NEW YORK TIMES BESTSELLER • An urgently needed guide to the alarming increase in anxiety and stress experienced by girls from elementary school through college, from the author of Untangled
Though anxiety has risen among young people overall, studies confirm that it has skyrocketed in girls. Research finds that the number of girls who said that they often felt nervous, worried, or fearful jumped 55 percent from 2009 to 2014, while the comparable number for adolescent boys has remained unchanged. As a clinical psychologist who specializes in working with girls, Lisa Damour, Ph.D., has witnessed this rising tide of stress and anxiety in her own research, in private practice, and in the all-girls’ school where she consults. She knew this had to be the topic of her new book.
In the engaging, anecdotal style and reassuring tone that won over thousands of readers of her first book, Untangled, Damour starts by addressing the facts about psychological pressure. She explains the surprising and underappreciated value of stress and anxiety: that stress can helpfully stretch us beyond our comfort zones, and anxiety can play a key role in keeping girls safe. When we emphasize the benefits of stress and anxiety, we can help our daughters take them in stride.
But no parents want their daughter to suffer from emotional overload, so Damour then turns to the many facets of girls’ lives where tension takes hold: their interactions at home, pressures at school, social anxiety among other girls and among boys, and their lives online. As readers move through the layers of girls’ lives, they’ll learn about the critical steps that adults can take to shield their daughters from the toxic pressures to which our culture—including we, as parents—subjects girls.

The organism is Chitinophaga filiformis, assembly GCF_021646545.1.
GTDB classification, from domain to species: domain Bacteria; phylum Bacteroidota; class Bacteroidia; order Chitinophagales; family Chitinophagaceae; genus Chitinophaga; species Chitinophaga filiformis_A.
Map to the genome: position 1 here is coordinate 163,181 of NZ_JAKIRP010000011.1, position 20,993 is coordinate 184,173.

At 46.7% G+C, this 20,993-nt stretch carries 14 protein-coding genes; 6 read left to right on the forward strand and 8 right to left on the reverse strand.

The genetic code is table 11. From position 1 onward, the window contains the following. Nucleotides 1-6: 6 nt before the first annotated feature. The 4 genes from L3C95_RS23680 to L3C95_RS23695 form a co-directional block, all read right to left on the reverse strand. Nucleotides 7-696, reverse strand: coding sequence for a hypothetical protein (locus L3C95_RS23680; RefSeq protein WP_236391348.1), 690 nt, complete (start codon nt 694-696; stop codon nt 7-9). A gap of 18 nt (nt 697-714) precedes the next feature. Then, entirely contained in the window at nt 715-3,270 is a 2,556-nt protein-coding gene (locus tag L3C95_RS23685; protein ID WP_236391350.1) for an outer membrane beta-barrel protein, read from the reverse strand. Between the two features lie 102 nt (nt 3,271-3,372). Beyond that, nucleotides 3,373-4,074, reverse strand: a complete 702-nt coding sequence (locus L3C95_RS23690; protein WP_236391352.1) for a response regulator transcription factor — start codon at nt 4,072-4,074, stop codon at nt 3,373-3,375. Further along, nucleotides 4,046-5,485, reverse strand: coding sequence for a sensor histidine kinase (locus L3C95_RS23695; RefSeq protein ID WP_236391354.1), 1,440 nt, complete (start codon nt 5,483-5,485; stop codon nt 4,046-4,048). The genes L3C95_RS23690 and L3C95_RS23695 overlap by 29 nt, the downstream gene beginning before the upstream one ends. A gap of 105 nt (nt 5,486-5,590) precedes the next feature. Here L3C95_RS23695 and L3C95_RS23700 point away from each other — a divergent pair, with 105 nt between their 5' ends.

Readers who know Damour from Untangled or the New York Times, or from her regular appearances on CBS News, will be drawn to this important new contribution to understanding and supporting today’s girls.
Reviews and Enorsements:
“Lisa Damour offers a fresh, riveting take on the unsustainable stress girls face today, which is often fueled unintentionally by the most well-meaning parents and teachers. Damour also offers refreshing and research-based practical fixes; it’s possible to normalize pressure, in many cases, and use it in fortifying ways to build strength and confidence. Under Pressure is an invaluable read for anyone who has girls, works with girls, or cares about girls—for everyone!”—Claire Shipman, New York Times bestselling author of The Confidence Code and The Confidence Code for Girls
“Anyone who has read the beloved Untangled knows that Lisa Damour gets girls. This timely sequel brings stunning clarity to the complicated set of stressors that girls experience—in the classroom, online, with peers, and at home—and models how to show up as an ally instead of an adversary. Truly a must-read for parents, teachers, coaches, and mentors wanting to help girls along the path to adulthood.”—Julie Lythcott-Haims, New York Times bestselling author of How to Raise an Adult